A toast to the past

badger falls still2

Visitors learn about the site with a member of FES staff

A recently discovered archaeological site dating back to the late 1700s has been recognised as a monument of national importance.

The site - an illicit still near Badger Falls in Glen Affric - was found by Forest Enterprise Scotland staff in 2008 but has now been formally designated by Historic Environment Scotland under the Ancient Monuments and Archaeological Areas Act 1979. 

Giles Brockman, for the FES team in Inverness Ross & Skye, said;

“Scotland's National Forest Estate is home to an immense archive of social history dating back many centuries and covering many different story lines. 

“There are literally hundreds of such sites scattered across the land that we manage. Recording them, investigating them and conserving them is an important but little known part of our work.  

“This particular site could date back to the 1700s and could shed light on the area’s past.

“It’s not an easy site to visit – probably only really accessible to the more adventurous visitor - but we are very pleased to see it awarded Scheduled Monument status.”

The still itself would have sat in a small building, concealed by an over-hanging rock face and adjacent to a small burn. The building footings survive in woodland in a secluded gully above the river Affric.

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Illicit stills were a response to the Excise Act of 1788, which banned small household stills. However, they continued to use malted grains, which the large lowland distilleries had stopped using because it was expensively taxed. This meant that the illegal whisky was of better quality.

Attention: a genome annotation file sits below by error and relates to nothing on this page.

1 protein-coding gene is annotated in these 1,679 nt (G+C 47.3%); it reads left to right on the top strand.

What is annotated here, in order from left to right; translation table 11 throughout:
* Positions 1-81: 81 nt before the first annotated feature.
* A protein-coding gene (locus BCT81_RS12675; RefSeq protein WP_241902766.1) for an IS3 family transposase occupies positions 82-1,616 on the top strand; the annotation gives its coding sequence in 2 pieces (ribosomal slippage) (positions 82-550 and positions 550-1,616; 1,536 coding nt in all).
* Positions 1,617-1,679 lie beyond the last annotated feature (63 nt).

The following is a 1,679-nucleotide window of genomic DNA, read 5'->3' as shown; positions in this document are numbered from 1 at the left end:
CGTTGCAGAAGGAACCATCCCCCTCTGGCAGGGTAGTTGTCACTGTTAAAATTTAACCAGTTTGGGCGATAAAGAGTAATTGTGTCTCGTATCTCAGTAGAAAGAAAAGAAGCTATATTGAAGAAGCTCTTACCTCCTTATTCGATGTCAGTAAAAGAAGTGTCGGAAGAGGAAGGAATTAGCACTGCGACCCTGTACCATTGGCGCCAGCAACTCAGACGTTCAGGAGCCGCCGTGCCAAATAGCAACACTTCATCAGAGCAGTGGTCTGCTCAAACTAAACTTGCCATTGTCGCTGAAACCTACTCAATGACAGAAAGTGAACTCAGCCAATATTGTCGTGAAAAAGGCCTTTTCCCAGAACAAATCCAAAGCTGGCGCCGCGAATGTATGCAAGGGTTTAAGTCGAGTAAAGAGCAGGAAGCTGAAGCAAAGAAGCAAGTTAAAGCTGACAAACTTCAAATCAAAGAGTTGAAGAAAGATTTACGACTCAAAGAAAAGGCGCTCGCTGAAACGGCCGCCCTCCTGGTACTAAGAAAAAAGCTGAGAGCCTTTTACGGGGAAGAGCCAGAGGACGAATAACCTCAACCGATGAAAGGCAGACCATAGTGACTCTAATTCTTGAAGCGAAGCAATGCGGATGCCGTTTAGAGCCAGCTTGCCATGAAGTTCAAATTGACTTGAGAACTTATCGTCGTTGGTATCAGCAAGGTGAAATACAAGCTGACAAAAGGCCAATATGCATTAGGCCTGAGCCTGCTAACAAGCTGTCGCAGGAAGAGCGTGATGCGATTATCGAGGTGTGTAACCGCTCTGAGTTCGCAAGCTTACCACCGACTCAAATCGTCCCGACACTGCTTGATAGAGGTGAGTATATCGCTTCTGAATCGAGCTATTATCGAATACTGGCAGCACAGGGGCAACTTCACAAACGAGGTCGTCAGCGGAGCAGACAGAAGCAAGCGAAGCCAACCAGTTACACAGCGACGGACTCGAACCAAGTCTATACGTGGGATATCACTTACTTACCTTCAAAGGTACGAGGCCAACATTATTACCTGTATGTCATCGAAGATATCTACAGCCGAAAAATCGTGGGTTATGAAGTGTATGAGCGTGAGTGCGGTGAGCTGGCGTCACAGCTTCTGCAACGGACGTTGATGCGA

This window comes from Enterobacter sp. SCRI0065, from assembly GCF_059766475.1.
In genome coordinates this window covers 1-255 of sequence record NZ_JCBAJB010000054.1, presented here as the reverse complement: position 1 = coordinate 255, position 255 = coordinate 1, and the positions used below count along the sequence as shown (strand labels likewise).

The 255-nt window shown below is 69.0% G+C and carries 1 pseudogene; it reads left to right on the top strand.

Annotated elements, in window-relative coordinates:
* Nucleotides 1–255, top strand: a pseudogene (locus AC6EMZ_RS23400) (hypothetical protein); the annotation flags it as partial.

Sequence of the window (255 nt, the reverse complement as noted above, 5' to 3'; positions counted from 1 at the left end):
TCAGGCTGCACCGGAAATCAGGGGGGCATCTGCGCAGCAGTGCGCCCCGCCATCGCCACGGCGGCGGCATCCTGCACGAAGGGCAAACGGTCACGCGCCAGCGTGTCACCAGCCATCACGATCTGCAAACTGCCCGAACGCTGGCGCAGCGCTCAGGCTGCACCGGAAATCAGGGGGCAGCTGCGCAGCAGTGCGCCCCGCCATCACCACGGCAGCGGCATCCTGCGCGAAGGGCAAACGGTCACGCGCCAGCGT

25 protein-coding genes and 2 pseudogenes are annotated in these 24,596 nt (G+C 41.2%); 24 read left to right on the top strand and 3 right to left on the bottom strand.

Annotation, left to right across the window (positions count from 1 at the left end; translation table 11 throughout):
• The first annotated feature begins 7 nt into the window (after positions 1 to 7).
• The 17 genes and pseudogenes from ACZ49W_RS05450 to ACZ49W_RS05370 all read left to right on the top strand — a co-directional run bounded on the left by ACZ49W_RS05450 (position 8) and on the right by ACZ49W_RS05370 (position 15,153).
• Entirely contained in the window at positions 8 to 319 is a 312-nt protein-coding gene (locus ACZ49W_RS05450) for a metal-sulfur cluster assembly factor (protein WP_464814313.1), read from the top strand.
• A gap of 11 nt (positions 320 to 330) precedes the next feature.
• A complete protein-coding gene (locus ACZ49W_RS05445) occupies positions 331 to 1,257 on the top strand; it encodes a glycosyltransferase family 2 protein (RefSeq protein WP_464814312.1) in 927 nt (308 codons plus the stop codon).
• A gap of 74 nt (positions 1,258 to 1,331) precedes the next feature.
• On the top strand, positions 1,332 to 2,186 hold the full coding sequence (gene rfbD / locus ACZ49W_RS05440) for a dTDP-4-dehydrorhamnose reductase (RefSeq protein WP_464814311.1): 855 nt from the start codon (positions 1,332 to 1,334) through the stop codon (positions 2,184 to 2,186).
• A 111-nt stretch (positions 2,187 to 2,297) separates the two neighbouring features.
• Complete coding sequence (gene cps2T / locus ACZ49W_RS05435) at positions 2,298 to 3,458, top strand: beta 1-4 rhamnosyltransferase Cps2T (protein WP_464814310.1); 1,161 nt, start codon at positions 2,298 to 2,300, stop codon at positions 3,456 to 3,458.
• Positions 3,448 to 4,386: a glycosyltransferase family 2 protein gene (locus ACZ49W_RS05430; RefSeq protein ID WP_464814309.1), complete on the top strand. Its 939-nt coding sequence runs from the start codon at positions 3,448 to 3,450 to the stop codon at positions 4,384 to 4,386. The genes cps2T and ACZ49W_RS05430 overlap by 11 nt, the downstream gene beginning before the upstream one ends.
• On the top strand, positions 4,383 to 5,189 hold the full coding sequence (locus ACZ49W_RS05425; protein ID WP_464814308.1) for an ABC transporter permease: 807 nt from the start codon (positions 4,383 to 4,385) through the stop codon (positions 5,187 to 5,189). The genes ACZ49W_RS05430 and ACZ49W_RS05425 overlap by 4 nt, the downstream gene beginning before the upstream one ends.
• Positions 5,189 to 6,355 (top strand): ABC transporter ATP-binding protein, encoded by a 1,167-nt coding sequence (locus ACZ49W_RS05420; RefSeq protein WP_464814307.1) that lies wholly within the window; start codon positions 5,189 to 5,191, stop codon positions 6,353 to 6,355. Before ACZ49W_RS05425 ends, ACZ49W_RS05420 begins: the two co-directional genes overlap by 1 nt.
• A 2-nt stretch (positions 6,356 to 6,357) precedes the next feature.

This quality attracted a premium price – and plenty of willing customers, even in towns and cities.

The Excise Act of 1823 permitted the distilling of whisky for only a small licence fee, reduced the malt tax and cut the whisky duty, so the quality of whisky produced by the licensed distilleries improved. The number of legal distilleries in Scotland rose dramatically and the practice of illicit whisky distilling gradually declined.

Giles added;

“It is an evocative reminder of a once widespread Highland practice, when illegally producing whisky and defrauding the tax man weren’t seen as criminal activity but as a social enterprise – at least by the general population.”

By the time of the first Ordnance Survey map (surveyed in 1872), the still at Badger Falls had been forgotten.

Notes to editors

  1. Forestry Commission Scotland is part of the Scottish Government's Environment and Forestry Directorate.
  2. Forest Enterprise Scotland is an agency of Forestry Commission Scotland and manages the National Forest Estate on behalf of Scottish Ministers.
  3. Tha Coimisean na Coilltearachd Alba na phàirt de Bhuidheann-Stiùiridh na h-Àrainneachd is Coilltearachd aig Riaghaltas na h-Alba. Tha e an urra ri riaghladh agus cumail maoineachadh is comhairle ri coilltearachd ann an Alba. Tha Iomairt Choilltean na h-Alba na fo-bhuidheann aig Coimisean na Coilltearachd Alba a tha a’ ruith Oighreachd na Coille Nàiseanta.
  4. Media enquiries to Paul Munro, Forestry Commission Scotland press office, 0300 067 6507 / 07785 527590 / This email address is being protected from spambots. You need JavaScript enabled to view it.